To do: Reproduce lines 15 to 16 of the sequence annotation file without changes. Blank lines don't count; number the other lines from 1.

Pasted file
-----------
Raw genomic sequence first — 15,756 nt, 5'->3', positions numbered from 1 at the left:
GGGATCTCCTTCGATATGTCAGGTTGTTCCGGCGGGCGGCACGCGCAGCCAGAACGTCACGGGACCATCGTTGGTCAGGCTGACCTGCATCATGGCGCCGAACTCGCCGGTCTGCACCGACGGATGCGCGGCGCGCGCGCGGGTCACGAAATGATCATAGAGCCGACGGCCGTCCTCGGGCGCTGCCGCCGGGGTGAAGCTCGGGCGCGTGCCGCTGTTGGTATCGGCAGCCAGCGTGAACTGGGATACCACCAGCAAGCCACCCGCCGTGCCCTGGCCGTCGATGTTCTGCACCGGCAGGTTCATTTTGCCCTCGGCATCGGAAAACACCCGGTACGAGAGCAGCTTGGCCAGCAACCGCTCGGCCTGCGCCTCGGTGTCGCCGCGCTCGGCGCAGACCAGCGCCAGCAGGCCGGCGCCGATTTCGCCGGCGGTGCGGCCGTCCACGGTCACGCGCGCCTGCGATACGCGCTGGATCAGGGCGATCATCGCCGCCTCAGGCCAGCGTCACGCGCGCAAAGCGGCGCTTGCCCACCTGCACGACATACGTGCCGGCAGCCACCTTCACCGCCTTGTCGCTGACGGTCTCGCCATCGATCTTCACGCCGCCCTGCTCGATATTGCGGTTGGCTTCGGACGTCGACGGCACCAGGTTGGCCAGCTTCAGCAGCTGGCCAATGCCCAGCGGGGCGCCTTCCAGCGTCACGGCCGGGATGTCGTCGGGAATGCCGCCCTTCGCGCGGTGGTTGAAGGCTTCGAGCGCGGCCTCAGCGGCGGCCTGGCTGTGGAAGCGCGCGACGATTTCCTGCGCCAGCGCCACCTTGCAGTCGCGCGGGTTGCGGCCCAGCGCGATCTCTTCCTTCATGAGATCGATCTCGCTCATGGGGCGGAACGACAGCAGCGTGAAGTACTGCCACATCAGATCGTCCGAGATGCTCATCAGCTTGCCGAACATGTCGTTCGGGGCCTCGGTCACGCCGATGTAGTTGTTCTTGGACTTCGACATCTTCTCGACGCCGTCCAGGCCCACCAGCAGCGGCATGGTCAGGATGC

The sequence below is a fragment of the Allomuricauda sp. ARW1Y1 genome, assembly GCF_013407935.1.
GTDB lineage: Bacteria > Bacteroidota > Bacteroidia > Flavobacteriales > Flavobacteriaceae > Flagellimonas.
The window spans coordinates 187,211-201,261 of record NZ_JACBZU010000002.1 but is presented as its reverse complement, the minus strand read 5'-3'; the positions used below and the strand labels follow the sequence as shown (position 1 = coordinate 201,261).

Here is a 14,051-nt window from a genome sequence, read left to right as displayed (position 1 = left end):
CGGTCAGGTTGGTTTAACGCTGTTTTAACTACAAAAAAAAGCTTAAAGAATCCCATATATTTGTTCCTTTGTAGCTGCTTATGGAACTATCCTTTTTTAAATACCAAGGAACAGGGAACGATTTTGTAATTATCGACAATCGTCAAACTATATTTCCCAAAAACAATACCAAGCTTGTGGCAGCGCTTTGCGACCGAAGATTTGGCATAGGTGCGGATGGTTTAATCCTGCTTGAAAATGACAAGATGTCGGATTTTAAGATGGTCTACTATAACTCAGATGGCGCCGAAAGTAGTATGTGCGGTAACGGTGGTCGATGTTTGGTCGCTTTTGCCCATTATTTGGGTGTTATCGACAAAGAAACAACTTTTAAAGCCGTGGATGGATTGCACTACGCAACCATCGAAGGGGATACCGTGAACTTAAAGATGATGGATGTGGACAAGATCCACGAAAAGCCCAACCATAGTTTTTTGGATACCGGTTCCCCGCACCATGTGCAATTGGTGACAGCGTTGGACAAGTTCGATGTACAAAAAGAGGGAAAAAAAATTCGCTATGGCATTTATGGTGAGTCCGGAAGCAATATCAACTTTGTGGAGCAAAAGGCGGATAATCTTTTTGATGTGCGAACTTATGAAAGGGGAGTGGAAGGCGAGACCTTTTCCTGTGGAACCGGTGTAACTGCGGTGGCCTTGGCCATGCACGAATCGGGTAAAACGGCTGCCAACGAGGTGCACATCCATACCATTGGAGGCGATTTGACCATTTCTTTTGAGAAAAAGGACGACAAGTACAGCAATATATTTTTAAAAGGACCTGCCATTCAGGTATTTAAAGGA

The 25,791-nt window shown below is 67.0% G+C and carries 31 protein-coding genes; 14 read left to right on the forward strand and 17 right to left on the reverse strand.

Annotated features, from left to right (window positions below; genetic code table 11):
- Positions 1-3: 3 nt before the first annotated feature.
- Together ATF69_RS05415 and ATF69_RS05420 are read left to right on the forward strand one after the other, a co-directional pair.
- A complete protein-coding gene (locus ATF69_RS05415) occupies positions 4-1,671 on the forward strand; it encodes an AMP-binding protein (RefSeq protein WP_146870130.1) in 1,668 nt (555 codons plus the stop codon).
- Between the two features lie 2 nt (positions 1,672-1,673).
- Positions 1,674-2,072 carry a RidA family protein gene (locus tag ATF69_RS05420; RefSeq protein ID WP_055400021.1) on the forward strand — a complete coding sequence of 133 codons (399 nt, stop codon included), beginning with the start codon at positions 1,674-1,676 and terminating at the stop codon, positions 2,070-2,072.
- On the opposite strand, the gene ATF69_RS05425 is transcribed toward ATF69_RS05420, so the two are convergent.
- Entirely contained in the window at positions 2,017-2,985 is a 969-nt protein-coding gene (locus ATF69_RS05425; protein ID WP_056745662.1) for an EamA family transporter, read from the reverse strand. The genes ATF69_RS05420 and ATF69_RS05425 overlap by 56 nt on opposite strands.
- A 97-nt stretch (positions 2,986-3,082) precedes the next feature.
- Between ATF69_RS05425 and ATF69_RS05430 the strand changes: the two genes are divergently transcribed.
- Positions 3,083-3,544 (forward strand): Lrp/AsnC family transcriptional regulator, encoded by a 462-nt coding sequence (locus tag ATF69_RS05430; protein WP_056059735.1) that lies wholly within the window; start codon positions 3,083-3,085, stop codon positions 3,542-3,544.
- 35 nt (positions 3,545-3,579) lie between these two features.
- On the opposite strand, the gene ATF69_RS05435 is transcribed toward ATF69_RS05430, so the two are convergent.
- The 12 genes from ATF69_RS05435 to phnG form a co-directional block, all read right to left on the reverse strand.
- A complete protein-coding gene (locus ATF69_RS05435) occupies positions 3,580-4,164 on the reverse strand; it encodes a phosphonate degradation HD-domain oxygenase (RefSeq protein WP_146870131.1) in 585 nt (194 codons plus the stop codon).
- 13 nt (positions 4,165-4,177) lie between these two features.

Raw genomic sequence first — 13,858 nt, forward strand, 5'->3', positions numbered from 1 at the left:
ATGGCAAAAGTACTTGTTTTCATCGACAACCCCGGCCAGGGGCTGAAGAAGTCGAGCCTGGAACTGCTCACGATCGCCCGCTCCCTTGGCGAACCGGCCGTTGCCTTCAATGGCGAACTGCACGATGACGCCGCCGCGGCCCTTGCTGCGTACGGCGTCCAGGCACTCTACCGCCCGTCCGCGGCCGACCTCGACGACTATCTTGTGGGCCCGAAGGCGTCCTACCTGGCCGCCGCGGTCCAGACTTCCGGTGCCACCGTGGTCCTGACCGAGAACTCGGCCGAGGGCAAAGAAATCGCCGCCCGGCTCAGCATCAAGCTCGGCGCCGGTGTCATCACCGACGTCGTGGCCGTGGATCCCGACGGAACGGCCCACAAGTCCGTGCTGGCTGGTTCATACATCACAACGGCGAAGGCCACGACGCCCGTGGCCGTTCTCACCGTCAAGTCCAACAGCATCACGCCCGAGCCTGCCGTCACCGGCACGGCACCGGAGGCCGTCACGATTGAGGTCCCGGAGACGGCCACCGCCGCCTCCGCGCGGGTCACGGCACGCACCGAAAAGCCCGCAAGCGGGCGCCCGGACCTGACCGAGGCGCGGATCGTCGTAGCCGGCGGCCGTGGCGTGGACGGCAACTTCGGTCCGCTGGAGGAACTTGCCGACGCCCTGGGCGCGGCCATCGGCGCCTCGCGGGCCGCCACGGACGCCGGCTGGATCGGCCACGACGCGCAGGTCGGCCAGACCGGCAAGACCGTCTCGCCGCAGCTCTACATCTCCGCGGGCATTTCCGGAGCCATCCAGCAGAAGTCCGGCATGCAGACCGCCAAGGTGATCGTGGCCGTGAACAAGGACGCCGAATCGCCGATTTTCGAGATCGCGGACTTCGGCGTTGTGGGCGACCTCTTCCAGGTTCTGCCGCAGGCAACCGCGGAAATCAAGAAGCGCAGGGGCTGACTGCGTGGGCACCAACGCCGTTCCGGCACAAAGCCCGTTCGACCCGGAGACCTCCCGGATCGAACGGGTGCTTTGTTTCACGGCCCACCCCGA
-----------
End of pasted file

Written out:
- On the opposite strand, the gene ATF69_RS05425 is transcribed toward ATF69_RS05420, so the two are convergent.
- Entirely contained in the window at positions 2,017-2,985 is a 969-nt protein-coding gene (locus ATF69_RS05425; protein ID WP_056745662.1) for an EamA family transporter, read from the reverse strand. The genes ATF69_RS05420 and ATF69_RS05425 overlap by 56 nt on opposite strands.